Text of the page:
Thousands of breast cancer patients are perishing while those who are lucky enough to survive battle a low self- esteem due to the scars left behind by the menace.
For any woman, breasts are an intimate and indispensable part of their body since they boost confidence and make one feel like a woman irrespective of their size.
Therefore, losing a breast to any disease, cancer included can emotionally drain any woman especially those whose confidence and pride emanates from their looks.
LIMAU CANCER CONNECTION
This is why a group of Kenyan women and women are devoted to ensure that the situation does not have to be any worse.
The group consists of women who have survived the menace and men whose wives succumbed to it.
Together, they have taken it upon themselves to support other breast cancer survivors through a unique and touching initiative- knitting artificial breasts for women who have undergone mastectomy.
The group, going by the name Limau Cancer Connection is based in Nairobi and is steered by Nancy Githoitho.
The term “Limau” translates to lemon in English. Thus the name is derived from the famous quote “when life gives you lemon, make lemonade” in English.
The group knits “knockers” which replace the silicone prostheses for the victims of breast cancer.
According to Ms Githoitho, the cancer support group was established with the desire of reaching out to women whose lives have greatly changed due to breast cancer.
THE ONE-BREAST SYNDROME
Losing her mother to cancer, Ms Githoito had the opportunity to understand the emotional drain and painstaking moments that her mother had to bear.
After paying a visit to Kenya to check on her mother, Ms Githoitho went back with a burdened heart and vowed to do her best to touch other women’s lives.
She, therefore, conducted thorough research on the available alternatives of silicon prosthesis. This is how she came up with an ingenious idea of Knitted silicons.
The idea has worked before in Rwanda.
Ms Githoitho confesses that her mother’s greatest fear was people knowing that she had a single breast.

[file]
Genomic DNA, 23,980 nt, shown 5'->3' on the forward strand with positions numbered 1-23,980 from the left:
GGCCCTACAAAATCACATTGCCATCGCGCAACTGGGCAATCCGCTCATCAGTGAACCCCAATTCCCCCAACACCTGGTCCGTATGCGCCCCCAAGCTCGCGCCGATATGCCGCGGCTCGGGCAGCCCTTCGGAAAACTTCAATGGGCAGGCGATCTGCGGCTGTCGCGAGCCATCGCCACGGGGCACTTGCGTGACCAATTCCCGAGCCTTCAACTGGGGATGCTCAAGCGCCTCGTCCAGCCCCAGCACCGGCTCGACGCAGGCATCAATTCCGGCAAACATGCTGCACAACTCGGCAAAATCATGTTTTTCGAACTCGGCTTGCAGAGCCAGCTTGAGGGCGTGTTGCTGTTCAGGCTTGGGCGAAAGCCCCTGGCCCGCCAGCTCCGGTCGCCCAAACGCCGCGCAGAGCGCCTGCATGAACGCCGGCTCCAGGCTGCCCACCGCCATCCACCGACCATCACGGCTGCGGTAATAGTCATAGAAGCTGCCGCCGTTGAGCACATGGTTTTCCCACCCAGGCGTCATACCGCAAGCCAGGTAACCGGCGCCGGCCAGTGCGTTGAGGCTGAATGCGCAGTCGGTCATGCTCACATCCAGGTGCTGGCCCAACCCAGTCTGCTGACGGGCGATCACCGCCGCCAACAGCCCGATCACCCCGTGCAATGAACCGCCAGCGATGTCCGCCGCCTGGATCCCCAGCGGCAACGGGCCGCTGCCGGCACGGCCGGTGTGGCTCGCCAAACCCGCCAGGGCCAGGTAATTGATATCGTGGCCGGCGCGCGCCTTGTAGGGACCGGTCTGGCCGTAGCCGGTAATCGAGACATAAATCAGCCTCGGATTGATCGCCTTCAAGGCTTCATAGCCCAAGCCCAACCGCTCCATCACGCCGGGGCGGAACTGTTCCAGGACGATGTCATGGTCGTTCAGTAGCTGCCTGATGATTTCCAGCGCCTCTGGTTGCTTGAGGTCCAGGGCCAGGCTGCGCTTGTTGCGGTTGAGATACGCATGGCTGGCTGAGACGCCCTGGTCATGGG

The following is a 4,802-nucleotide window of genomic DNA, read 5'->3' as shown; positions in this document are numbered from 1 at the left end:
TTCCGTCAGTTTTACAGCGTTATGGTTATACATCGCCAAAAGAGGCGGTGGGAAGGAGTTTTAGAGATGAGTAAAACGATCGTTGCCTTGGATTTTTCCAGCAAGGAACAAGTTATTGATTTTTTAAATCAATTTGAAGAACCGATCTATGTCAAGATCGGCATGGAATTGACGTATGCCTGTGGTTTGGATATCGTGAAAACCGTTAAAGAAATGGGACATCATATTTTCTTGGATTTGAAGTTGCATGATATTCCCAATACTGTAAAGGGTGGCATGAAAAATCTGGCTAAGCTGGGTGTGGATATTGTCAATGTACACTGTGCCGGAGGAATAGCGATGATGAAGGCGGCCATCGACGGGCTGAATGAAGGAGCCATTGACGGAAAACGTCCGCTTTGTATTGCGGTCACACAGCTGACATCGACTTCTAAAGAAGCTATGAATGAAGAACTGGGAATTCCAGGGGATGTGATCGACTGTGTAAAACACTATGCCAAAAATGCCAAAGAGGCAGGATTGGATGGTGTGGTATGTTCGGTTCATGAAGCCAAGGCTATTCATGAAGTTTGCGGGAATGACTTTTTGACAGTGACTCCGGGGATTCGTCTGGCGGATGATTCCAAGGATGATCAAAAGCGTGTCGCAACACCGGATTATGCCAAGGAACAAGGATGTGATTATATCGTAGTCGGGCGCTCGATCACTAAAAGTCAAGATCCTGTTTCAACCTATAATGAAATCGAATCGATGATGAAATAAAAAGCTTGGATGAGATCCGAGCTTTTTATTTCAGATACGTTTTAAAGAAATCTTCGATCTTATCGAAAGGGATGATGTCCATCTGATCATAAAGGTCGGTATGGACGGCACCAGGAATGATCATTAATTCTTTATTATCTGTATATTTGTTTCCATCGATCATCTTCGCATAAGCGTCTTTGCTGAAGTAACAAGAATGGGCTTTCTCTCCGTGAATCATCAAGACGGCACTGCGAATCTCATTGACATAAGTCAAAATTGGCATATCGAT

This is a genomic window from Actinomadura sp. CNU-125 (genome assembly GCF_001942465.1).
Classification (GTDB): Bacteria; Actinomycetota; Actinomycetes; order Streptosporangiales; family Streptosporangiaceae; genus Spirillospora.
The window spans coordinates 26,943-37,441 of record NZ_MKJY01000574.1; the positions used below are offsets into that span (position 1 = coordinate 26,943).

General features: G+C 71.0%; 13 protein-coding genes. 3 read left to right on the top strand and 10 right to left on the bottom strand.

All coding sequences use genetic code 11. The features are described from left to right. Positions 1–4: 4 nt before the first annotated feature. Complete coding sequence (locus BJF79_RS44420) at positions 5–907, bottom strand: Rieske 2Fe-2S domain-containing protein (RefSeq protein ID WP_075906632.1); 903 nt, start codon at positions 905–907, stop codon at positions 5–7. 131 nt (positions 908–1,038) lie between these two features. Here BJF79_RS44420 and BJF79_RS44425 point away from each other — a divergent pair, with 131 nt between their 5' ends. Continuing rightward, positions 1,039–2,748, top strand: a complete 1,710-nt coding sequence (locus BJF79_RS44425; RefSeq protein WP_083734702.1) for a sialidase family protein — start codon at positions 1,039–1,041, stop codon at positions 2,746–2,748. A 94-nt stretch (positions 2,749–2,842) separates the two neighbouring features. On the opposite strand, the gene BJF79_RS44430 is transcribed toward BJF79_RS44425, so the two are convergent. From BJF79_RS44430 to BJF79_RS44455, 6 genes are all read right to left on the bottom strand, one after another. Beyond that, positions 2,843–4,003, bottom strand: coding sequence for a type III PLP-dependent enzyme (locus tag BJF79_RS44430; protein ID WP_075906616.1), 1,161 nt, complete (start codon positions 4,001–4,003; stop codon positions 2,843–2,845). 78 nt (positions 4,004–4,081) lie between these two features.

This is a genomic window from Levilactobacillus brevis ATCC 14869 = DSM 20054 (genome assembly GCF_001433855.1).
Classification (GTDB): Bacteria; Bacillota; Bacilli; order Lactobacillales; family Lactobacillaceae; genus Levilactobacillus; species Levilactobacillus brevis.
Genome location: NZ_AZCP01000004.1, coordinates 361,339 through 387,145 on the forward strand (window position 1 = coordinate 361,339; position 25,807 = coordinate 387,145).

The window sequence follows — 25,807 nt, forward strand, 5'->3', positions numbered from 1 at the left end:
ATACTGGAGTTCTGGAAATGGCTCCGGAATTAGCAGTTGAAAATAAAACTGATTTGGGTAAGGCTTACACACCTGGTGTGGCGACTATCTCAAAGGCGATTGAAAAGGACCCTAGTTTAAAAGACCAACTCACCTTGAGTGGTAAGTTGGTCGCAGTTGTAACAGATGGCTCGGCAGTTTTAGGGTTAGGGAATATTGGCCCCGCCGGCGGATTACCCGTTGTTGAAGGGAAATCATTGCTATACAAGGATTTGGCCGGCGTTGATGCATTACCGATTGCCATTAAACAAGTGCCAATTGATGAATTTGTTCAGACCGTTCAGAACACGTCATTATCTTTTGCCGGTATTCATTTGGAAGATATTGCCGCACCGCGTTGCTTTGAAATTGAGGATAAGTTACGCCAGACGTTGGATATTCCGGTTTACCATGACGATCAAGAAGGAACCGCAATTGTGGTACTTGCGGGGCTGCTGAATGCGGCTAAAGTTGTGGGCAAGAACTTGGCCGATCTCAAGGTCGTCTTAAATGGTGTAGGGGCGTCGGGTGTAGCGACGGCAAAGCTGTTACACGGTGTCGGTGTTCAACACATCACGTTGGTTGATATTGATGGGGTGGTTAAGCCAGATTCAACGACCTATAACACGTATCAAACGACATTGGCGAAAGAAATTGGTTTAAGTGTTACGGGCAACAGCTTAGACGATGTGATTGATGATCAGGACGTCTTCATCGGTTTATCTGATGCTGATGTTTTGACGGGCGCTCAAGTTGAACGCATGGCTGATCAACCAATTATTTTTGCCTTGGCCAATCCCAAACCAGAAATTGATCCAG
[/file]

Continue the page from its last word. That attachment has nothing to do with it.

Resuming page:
PROSTHETIC AND MASTECTOMY BRAS
She one day called her and requested to be bought a prosthetic and mastectomy bras.
Ms Githoitho was taken aback when she discovered that the cost of acquiring prosthetics and special bras was very high in Kenya.
She could not help empathizing with the thousands of Kenyan women who were experiencing a similar turmoil as her mother but they cannot afford them.
After going back to the USA, she came across knitted knockers and got in touch with the founder Barbara Demores, a breast cancer survivor.
Barbara connected her to a team that she had trained in Rwanda. That is how the idea of knockers was conceived.
NOT GOOD ENOUGH?
However, some Kenyan women who are lucky enough to afford prosthetics have expressed their dissatisfaction with the knockers.
They claim that they easily slide out of place especially during hot seasons. Many prefer knitted boobs.
Anne Nyambura, a beneficiary, on the contrary, prefers the knockers to silicon prosthesis since the knitted boobs are easy to wear.
Besides, one can wear any bra.
Apart from knitting and distributing the knitted boobs to breast cancer survivors, Limau Cancer Connection is also devoted to rebuilding the confidence of victims whose lives have been greatly affected by the disease.
The group also serves as a support network which gives the members a chance to pour out their hearts and encourage one another.
Ms Githoitho currently uses her cash to run the group, with some aid from a similar group in the United States.